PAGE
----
My reading was a bit slower this month – there’s been a lot going on plus finishing up the veg garden which has made for weekends of canning and freezing and not reading! But I did manage to read three great historical fiction titles. What’s so cool is that they are so very DIFFERENT from each other. Three Words for Goodbye is set in the late thirties before the beginning of WW2 and takes place mostly in settings around Europe. The Fire and the Ore is set in the 1850s in Utah. And The Roaring Days of Zora Lily is a 1920’s tale that takes place mostly in Seattle (with a stop in Hollywood). The styles of the authors are also very, very different. I find I have something to learn from each book, and can recommend all three!
It’s now June 13 which means I’m back from the Historical Novel Society conference in San Antonio. It was my first in-person conference since 2019, and it didn’t take long to realize that a) it was AMAZING to be with other writers in person and b) it was also A LOT to be with 300 other people. This con was smaller than I’m used to, and that’s probably a good thing as there were times I definitely got overstimmed! As much as things feel almost “normal” there’s no denying that the pandemic changed us in fundamental ways.
Know what else the pandemic changed? Air travel.
I know airlines are still clawing their way back. People want to travel, labour shortages happen, and so the worst thing about the trip was getting there and back. The last time I went to San Antonio I had one stop. This time I had two, one of which was a 6 hr. layover. I had to leave at an ungodly hour (I left for the airport at 3:30 a.m.) and on the way back my routing took me in such a weird way – San Antonio to Seattle to Calgary to Halifax. We were stuck on the tarmac for an hour in Seattle after a 25 min delay. That meant I missed my connection, had an 8 hr layover in Calgary, and flew the red eye home. Twenty-four hours of travel later I had breakfast, a shower, and a 3-hr nap. 🙂
ANYWAY, back to the conference, which was amazing! My roomie and I arrived on Tuesday night and ordered in dinner, then Wednesday the rest of our crew arrived (including my bestie Barbara Tanner Wallace!) and we kicked things off with lunch at Margaritaville just outside the hotel doors. On Thursday, I had a master class in the morning, a group lunch at noon, and I volunteered at the registration desk in the afternoon. In the evening we enjoyed a pasta bar and listened to Libbie Grant speak – she was fabulous! I always love hearing keynote speakers – inevitably I come away inspired.
Friday things really kicked off. You know, sometimes I go to conferences and I take advantage of a lot of things but don’t always find workshops that speak to me. Not so at this con! I went to three sessions in the a.m., then had lunch (James Scott Bell was the speaker), then took a wee break to prepare for the chat on indie publishing I presented on Friday afternoon. Friday night our crew went out for dinner on the Riverwalk (btw, San Antonio is freaking hot!) and then had some chill time together.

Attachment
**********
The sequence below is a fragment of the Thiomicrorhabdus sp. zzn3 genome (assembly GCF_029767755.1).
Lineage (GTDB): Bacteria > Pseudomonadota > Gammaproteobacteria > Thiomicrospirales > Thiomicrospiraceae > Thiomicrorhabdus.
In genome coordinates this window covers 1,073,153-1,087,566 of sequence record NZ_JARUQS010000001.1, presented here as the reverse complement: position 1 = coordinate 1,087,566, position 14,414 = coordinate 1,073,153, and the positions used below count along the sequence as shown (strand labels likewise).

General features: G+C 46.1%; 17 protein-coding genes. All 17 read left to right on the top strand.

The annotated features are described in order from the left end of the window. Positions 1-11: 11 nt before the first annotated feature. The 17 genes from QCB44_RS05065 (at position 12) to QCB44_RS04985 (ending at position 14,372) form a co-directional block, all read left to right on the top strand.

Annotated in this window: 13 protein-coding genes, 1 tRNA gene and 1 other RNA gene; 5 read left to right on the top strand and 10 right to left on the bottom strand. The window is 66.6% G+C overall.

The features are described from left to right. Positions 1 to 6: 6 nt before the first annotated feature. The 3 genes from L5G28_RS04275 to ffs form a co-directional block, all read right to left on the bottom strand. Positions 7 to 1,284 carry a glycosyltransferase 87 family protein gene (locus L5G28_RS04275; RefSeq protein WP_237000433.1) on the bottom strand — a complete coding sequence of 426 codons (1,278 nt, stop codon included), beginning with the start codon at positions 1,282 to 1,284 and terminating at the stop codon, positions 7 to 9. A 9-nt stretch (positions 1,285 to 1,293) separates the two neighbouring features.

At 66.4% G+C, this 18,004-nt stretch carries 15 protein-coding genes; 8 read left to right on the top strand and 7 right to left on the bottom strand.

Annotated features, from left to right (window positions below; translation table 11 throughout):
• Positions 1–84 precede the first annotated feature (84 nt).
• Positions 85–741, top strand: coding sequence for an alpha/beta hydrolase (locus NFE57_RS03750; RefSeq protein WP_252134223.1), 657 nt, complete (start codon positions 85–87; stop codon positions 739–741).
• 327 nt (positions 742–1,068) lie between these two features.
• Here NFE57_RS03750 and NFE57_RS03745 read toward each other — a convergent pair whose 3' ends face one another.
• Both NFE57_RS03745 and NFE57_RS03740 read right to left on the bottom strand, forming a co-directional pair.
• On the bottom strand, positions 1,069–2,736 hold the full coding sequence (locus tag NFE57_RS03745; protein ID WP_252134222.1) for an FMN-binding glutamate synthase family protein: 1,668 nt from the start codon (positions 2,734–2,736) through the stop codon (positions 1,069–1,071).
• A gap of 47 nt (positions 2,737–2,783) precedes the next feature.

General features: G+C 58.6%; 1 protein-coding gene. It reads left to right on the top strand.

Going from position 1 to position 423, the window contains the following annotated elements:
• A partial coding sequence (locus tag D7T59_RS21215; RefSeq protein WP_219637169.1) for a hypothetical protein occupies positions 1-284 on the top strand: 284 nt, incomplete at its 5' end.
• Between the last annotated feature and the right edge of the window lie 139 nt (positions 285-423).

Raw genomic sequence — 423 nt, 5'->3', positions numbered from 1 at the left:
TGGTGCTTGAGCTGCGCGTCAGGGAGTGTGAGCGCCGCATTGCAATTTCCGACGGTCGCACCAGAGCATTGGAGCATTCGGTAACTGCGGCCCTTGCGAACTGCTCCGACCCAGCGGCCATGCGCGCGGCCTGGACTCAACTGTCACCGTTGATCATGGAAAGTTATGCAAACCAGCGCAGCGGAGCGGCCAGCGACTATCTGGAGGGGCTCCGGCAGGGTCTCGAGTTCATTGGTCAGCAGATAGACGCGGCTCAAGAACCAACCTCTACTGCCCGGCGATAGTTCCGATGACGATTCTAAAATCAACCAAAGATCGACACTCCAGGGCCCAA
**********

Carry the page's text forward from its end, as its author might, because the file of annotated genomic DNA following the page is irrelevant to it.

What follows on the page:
Saturday was breakfast and an agent/editor panel, then a workshop, and then I met up with Noelle Salazar and we were joined by Elise Hooper. Bad influences both – because we ended up at the bookstore and you can guess what happened there! Another luncheon – by the way the food was soooo good at this con – and Jamie Ford spoke. Jamie is…funny, humble, smart, lovely. I think he was my favorite speaker of the conference, and he is super kind one on one, too.
At this point I was getting pretty tired, so I took a few hours off before meeting with an agent and then heading to the booksigning, where I got some books signed before doing a volunteer shift (including this stack). I love volunteering at conferences – you get to meet so many people that way! A final reception was held Saturday night, where Lisa Wingate spoke, and then I finished up the con with one more meeting of the crew for wine and laughs before heading to the airport at 5 a.m.
I learned so much, and met so many fantastic writers. The HNS board is only 8 people and no staff…and they did an AMAZING job running this thing. The vibe was so warm and relaxed, the conversations easy and interesting. It might be the best conference I’ve EVER attended. I went with the goal of just soaking it all up and I did just that.
Now it’s back to work and that is not a hardship because I came back so very inspired and though tired, so much more relaxed than when I went in. I feel more MYSELF which is just a wonderful way to end a hectic, fantastic week.
If you’re a historical fiction writer, check out this org and consider going to a conference. The next North American con is in 2025 in Las Vegas. 🙂